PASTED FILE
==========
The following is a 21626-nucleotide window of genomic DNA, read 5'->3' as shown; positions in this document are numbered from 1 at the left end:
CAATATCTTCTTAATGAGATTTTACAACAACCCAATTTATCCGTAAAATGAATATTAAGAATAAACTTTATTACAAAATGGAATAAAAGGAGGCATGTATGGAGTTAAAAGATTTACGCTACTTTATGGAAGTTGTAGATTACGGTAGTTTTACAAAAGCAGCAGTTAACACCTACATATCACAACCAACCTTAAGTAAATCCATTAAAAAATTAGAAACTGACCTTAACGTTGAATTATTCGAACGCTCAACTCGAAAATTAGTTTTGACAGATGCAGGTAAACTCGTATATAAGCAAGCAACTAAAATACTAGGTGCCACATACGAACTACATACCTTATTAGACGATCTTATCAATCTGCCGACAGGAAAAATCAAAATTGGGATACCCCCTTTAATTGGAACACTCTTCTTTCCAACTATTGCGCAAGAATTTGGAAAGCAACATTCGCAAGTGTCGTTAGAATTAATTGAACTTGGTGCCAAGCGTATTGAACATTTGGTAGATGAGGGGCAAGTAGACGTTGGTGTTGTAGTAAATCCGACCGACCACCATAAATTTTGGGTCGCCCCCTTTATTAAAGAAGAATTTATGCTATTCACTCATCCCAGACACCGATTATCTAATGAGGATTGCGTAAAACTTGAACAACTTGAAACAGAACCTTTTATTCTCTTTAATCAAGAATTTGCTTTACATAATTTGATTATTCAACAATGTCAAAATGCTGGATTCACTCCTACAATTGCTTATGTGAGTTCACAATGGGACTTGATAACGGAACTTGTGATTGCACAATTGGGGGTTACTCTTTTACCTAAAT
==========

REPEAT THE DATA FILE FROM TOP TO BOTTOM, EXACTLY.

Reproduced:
The following is a 21626-nucleotide window of genomic DNA, read 5'->3' as shown; positions in this document are numbered from 1 at the left end:
CAATATCTTCTTAATGAGATTTTACAACAACCCAATTTATCCGTAAAATGAATATTAAGAATAAACTTTATTACAAAATGGAATAAAAGGAGGCATGTATGGAGTTAAAAGATTTACGCTACTTTATGGAAGTTGTAGATTACGGTAGTTTTACAAAAGCAGCAGTTAACACCTACATATCACAACCAACCTTAAGTAAATCCATTAAAAAATTAGAAACTGACCTTAACGTTGAATTATTCGAACGCTCAACTCGAAAATTAGTTTTGACAGATGCAGGTAAACTCGTATATAAGCAAGCAACTAAAATACTAGGTGCCACATACGAACTACATACCTTATTAGACGATCTTATCAATCTGCCGACAGGAAAAATCAAAATTGGGATACCCCCTTTAATTGGAACACTCTTCTTTCCAACTATTGCGCAAGAATTTGGAAAGCAACATTCGCAAGTGTCGTTAGAATTAATTGAACTTGGTGCCAAGCGTATTGAACATTTGGTAGATGAGGGGCAAGTAGACGTTGGTGTTGTAGTAAATCCGACCGACCACCATAAATTTTGGGTCGCCCCCTTTATTAAAGAAGAATTTATGCTATTCACTCATCCCAGACACCGATTATCTAATGAGGATTGCGTAAAACTTGAACAACTTGAAACAGAACCTTTTATTCTCTTTAATCAAGAATTTGCTTTACATAATTTGATTATTCAACAATGTCAAAATGCTGGATTCACTCCTACAATTGCTTATGTGAGTTCACAATGGGACTTGATAACGGAACTTGTGATTGCACAATTGGGGGTTACTCTTTTACCTAAAT